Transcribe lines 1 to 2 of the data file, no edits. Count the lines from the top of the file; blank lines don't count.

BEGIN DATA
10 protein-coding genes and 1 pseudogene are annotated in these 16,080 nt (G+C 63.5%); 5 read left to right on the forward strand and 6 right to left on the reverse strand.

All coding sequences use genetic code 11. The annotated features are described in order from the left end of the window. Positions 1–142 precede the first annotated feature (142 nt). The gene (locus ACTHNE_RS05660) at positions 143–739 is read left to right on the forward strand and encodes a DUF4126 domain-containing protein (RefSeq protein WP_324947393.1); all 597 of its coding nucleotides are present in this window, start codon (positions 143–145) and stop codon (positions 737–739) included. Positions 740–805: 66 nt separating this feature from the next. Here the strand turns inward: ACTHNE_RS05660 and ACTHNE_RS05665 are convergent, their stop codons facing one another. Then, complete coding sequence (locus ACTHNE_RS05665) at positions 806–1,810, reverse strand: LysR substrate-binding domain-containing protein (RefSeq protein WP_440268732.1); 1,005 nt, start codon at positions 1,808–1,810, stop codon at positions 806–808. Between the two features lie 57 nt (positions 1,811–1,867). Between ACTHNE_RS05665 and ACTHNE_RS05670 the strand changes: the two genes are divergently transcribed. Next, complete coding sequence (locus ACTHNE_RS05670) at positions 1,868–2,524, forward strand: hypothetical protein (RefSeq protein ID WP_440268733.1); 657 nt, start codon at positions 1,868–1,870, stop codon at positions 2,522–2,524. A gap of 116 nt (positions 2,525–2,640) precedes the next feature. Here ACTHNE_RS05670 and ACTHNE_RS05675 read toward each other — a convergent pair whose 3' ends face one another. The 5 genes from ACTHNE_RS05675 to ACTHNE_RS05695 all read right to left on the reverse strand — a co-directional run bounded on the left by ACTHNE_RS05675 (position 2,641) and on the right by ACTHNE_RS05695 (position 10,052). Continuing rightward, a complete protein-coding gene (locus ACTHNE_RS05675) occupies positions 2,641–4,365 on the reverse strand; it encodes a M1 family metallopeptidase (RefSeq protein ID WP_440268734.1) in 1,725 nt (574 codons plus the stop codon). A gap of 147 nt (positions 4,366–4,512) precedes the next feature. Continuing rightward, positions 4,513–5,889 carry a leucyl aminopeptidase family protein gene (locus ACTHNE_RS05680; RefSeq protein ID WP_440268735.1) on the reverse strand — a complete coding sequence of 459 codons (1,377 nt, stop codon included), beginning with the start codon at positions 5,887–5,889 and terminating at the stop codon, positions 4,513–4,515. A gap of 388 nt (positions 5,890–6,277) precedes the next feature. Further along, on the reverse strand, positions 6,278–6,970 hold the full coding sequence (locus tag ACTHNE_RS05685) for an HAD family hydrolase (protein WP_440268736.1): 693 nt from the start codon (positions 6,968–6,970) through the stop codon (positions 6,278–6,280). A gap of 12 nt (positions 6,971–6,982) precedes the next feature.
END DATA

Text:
10 protein-coding genes and 1 pseudogene are annotated in these 16,080 nt (G+C 63.5%); 5 read left to right on the forward strand and 6 right to left on the reverse strand.

All coding sequences use genetic code 11. The annotated features are described in order from the left end of the window. Positions 1–142 precede the first annotated feature (142 nt). The gene (locus ACTHNE_RS05660) at positions 143–739 is read left to right on the forward strand and encodes a DUF4126 domain-containing protein (RefSeq protein WP_324947393.1); all 597 of its coding nucleotides are present in this window, start codon (positions 143–145) and stop codon (positions 737–739) included. Positions 740–805: 66 nt separating this feature from the next. Here the strand turns inward: ACTHNE_RS05660 and ACTHNE_RS05665 are convergent, their stop codons facing one another. Then, complete coding sequence (locus ACTHNE_RS05665) at positions 806–1,810, reverse strand: LysR substrate-binding domain-containing protein (RefSeq protein WP_440268732.1); 1,005 nt, start codon at positions 1,808–1,810, stop codon at positions 806–808. Between the two features lie 57 nt (positions 1,811–1,867). Between ACTHNE_RS05665 and ACTHNE_RS05670 the strand changes: the two genes are divergently transcribed. Next, complete coding sequence (locus ACTHNE_RS05670) at positions 1,868–2,524, forward strand: hypothetical protein (RefSeq protein ID WP_440268733.1); 657 nt, start codon at positions 1,868–1,870, stop codon at positions 2,522–2,524. A gap of 116 nt (positions 2,525–2,640) precedes the next feature. Here ACTHNE_RS05670 and ACTHNE_RS05675 read toward each other — a convergent pair whose 3' ends face one another. The 5 genes from ACTHNE_RS05675 to ACTHNE_RS05695 all read right to left on the reverse strand — a co-directional run bounded on the left by ACTHNE_RS05675 (position 2,641) and on the right by ACTHNE_RS05695 (position 10,052). Continuing rightward, a complete protein-coding gene (locus ACTHNE_RS05675) occupies positions 2,641–4,365 on the reverse strand; it encodes a M1 family metallopeptidase (RefSeq protein ID WP_440268734.1) in 1,725 nt (574 codons plus the stop codon). A gap of 147 nt (positions 4,366–4,512) precedes the next feature. Continuing rightward, positions 4,513–5,889 carry a leucyl aminopeptidase family protein gene (locus ACTHNE_RS05680; RefSeq protein ID WP_440268735.1) on the reverse strand — a complete coding sequence of 459 codons (1,377 nt, stop codon included), beginning with the start codon at positions 5,887–5,889 and terminating at the stop codon, positions 4,513–4,515. A gap of 388 nt (positions 5,890–6,277) precedes the next feature. Further along, on the reverse strand, positions 6,278–6,970 hold the full coding sequence (locus tag ACTHNE_RS05685) for an HAD family hydrolase (protein WP_440268736.1): 693 nt from the start codon (positions 6,968–6,970) through the stop codon (positions 6,278–6,280). A gap of 12 nt (positions 6,971–6,982) precedes the next feature.